In my final-year dissertation I concentrated on how professional wrestling uses social media to further blur the boundaries of reality and fiction. This takes place within a collaborative framework of storytelling which includes performer and fan, called ‘kayfabe’. In doing so, I drew links between the characteristics of kayfabe and contemporary populist politics, with a focus on the rise of Donald Trump. By contrast, I showed that professional wrestling’s connection with social media can, conversely, foster radically progressive political spaces, considering the role social media played in the rise to prominence of female performers like Becky Lynch and Ronda Rousey. During my dissertation I had some lively discussions with my supervisor which launched my research in unexpected directions, challenging and increasing the depth of my analysis.

In order to analyse and think critically about media texts, it is necessary to have a good idea of how the media work. Taking modules from the School of Media and Communication allowed me to increase my knowledge of visual communication as an industry, in a very concrete sense, understanding the motivations behind media texts and putting media production into an historical context. This informed the way that I approached my critical analysis of media texts, giving me a solid foundation upon which to build my arguments.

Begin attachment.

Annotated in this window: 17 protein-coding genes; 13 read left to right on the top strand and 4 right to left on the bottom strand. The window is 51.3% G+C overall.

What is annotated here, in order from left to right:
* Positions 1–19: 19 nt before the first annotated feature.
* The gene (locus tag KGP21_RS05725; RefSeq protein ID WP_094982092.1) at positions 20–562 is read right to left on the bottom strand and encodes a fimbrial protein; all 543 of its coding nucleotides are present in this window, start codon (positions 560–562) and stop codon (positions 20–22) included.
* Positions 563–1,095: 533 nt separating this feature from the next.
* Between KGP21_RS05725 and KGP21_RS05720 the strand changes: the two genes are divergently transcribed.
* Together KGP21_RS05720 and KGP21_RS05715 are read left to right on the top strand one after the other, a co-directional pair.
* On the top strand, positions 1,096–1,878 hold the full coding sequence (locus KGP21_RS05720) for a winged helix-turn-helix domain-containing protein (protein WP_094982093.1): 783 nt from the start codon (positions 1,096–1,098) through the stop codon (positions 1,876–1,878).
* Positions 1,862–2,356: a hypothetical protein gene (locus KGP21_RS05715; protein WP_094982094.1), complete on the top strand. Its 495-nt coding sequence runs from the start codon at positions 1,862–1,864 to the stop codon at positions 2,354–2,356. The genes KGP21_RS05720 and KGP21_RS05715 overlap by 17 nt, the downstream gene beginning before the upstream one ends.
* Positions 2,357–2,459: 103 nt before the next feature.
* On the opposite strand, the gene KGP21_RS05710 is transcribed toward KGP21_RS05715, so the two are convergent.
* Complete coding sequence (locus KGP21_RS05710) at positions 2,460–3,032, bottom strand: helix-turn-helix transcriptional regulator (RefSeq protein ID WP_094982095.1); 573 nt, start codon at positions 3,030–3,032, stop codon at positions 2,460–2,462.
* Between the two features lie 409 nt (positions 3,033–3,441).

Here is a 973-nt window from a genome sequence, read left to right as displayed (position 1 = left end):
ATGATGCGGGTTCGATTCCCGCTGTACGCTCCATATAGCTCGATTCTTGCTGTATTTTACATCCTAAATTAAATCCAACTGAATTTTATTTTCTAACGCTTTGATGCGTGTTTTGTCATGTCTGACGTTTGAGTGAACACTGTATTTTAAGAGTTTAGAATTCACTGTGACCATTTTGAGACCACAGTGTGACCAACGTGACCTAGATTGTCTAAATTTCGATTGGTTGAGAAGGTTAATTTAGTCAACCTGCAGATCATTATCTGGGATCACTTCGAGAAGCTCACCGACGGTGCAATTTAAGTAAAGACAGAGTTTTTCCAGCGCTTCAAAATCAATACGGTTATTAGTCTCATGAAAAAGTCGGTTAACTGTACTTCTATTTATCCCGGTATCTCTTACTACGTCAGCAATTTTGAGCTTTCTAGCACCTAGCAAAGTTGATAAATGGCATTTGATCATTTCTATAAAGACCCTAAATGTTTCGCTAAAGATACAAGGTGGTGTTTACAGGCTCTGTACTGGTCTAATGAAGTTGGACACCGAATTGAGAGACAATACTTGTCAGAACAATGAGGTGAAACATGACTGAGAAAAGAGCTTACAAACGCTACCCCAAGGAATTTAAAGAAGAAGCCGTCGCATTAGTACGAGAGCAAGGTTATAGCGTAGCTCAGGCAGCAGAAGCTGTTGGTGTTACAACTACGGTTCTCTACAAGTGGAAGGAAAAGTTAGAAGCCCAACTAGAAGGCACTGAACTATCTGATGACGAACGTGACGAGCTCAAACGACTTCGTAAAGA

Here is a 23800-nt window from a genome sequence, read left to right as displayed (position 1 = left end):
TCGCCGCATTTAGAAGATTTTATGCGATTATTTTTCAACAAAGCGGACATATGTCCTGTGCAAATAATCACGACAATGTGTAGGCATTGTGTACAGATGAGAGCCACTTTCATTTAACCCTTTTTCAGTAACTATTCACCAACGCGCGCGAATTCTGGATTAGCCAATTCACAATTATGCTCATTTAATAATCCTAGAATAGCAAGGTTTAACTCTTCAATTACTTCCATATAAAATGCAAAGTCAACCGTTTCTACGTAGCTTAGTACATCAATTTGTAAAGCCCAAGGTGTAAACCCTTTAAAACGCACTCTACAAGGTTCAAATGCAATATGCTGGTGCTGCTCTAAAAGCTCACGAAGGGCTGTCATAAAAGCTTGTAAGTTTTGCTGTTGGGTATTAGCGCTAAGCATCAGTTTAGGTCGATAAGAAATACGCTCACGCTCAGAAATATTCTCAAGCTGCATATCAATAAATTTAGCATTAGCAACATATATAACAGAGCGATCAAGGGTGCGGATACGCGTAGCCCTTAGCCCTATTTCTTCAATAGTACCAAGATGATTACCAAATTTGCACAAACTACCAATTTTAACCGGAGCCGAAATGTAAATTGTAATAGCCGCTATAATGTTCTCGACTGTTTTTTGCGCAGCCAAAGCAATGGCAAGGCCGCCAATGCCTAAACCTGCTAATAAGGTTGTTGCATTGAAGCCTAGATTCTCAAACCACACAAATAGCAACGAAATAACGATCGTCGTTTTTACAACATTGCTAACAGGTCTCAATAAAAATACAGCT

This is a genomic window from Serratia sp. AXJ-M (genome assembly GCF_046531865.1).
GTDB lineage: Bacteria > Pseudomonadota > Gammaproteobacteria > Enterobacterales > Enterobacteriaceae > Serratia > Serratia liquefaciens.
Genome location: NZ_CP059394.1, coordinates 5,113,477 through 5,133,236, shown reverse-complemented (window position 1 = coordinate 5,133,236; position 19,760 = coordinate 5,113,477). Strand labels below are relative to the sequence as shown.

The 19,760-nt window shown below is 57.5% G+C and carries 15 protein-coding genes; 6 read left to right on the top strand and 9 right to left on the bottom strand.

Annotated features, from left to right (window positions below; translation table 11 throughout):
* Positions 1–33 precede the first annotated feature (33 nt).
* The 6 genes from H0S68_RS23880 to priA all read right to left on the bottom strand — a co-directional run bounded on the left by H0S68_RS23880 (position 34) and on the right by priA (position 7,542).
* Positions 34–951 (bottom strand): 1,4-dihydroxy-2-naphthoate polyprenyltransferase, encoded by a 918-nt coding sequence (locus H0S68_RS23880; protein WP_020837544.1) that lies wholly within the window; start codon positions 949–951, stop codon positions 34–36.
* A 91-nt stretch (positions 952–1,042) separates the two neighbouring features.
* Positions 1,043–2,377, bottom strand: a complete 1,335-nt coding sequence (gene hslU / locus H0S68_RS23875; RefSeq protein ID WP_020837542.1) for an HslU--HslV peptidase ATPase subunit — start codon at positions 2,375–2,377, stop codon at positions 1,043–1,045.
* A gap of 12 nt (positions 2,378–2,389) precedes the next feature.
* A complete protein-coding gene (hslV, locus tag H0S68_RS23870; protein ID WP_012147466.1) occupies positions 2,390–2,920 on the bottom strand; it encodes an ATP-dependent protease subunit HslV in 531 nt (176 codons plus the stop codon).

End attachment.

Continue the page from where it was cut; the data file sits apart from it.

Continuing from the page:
What activities outside of your studies were you involved in?

Outside of my degree programme, I derived great enjoyment from joining Leeds Student Radio. I met a lot of people who were as passionate about music as I am, I learned about radio production, and it was a rigorous test of my verbal communication skills. I had a lot of freedom in the shows I put together, meaning I could showcase independent and avantgarde music and, in the following semester, create a history of pop culture. As long as I had a good idea for a show, LSR allowed me to make it a reality! I indulged my passion for music and the written word further by writing music reviews for The Gryphon. I found it very gratifying to see my work on the website and in print.

I was very proud to be selected for the Leeds Excellence in the Arts Programme (LEAP), which allowed me to attend one-off seminars and talks from scholars involved in various disciplines, ranging from an introduction to Disney Studies to learning about the systems of community justice in Ancient Greece. The dedication and enthusiasm of the guest scholars shone through and made the sessions highly enjoyable; they also informed my own academic approach and practice.